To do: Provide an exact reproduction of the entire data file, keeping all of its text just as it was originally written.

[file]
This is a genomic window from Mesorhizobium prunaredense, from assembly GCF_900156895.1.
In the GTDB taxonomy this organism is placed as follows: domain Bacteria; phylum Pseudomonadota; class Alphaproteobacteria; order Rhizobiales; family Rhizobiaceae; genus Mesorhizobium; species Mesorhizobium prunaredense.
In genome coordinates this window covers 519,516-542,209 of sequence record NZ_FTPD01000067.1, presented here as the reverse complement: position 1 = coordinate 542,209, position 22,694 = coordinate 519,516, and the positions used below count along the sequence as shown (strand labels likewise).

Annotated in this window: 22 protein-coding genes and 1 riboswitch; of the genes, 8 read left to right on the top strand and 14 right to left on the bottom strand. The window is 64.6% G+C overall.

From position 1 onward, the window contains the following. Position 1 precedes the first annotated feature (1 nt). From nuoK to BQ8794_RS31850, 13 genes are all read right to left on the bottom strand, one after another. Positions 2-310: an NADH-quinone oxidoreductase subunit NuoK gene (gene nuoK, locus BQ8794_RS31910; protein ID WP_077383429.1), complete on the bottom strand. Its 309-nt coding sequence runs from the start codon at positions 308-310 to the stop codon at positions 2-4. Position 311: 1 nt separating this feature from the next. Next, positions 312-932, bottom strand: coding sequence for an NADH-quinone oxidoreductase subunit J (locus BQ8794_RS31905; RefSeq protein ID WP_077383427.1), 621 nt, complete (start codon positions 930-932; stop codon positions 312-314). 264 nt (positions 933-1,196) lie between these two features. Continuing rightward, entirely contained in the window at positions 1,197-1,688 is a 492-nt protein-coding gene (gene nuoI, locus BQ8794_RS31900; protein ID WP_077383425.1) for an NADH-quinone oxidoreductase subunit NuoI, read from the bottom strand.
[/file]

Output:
This is a genomic window from Mesorhizobium prunaredense, from assembly GCF_900156895.1.
In the GTDB taxonomy this organism is placed as follows: domain Bacteria; phylum Pseudomonadota; class Alphaproteobacteria; order Rhizobiales; family Rhizobiaceae; genus Mesorhizobium; species Mesorhizobium prunaredense.
In genome coordinates this window covers 519,516-542,209 of sequence record NZ_FTPD01000067.1, presented here as the reverse complement: position 1 = coordinate 542,209, position 22,694 = coordinate 519,516, and the positions used below count along the sequence as shown (strand labels likewise).

Annotated in this window: 22 protein-coding genes and 1 riboswitch; of the genes, 8 read left to right on the top strand and 14 right to left on the bottom strand. The window is 64.6% G+C overall.

From position 1 onward, the window contains the following. Position 1 precedes the first annotated feature (1 nt). From nuoK to BQ8794_RS31850, 13 genes are all read right to left on the bottom strand, one after another. Positions 2-310: an NADH-quinone oxidoreductase subunit NuoK gene (gene nuoK, locus BQ8794_RS31910; protein ID WP_077383429.1), complete on the bottom strand. Its 309-nt coding sequence runs from the start codon at positions 308-310 to the stop codon at positions 2-4. Position 311: 1 nt separating this feature from the next. Next, positions 312-932, bottom strand: coding sequence for an NADH-quinone oxidoreductase subunit J (locus BQ8794_RS31905; RefSeq protein ID WP_077383427.1), 621 nt, complete (start codon positions 930-932; stop codon positions 312-314). 264 nt (positions 933-1,196) lie between these two features. Continuing rightward, entirely contained in the window at positions 1,197-1,688 is a 492-nt protein-coding gene (gene nuoI, locus BQ8794_RS31900; protein ID WP_077383425.1) for an NADH-quinone oxidoreductase subunit NuoI, read from the bottom strand.